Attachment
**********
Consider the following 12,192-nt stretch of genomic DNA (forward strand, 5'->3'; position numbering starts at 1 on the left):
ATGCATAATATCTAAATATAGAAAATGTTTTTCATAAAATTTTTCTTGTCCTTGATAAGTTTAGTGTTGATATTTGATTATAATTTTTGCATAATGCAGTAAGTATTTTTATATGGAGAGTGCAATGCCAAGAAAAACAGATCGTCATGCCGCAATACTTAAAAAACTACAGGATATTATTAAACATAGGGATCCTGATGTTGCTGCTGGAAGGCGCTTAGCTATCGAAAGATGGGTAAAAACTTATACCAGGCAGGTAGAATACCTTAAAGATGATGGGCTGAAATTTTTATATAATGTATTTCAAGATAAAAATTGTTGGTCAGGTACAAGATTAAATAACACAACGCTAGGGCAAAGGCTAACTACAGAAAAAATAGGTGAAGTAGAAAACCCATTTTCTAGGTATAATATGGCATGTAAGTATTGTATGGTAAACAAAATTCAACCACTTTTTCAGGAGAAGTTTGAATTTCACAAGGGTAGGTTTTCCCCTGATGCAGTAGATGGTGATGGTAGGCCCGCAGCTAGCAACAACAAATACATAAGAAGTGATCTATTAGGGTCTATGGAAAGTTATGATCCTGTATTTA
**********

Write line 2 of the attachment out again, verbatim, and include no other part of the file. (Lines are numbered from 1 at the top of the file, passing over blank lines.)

ATGCATAATATCTAAATATAGAAAATGTTTTTCATAAAATTTTTCTTGTCCTTGATAAGTTTAGTGTTGATATTTGATTATAATTTTTGCATAATGCAGTAAGTATTTTTATATGGAGAGTGCAATGCCAAGAAAAACAGATCGTCATGCCGCAATACTTAAAAAACTACAGGATATTATTAAACATAGGGATCCTGATGTTGCTGCTGGAAGGCGCTTAGCTATCGAAAGATGGGTAAAAACTTATACCAGGCAGGTAGAATACCTTAAAGATGATGGGCTGAAATTTTTATATAATGTATTTCAAGATAAAAATTGTTGGTCAGGTACAAGATTAAATAACACAACGCTAGGGCAAAGGCTAACTACAGAAAAAATAGGTGAAGTAGAAAACCCATTTTCTAGGTATAATATGGCATGTAAGTATTGTATGGTAAACAAAATTCAACCACTTTTTCAGGAGAAGTTTGAATTTCACAAGGGTAGGTTTTCCCCTGATGCAGTAGATGGTGATGGTAGGCCCGCAGCTAGCAACAACAAATACATAAGAAGTGATCTATTAGGGTCTATGGAAAGTTATGATCCTGTATTTA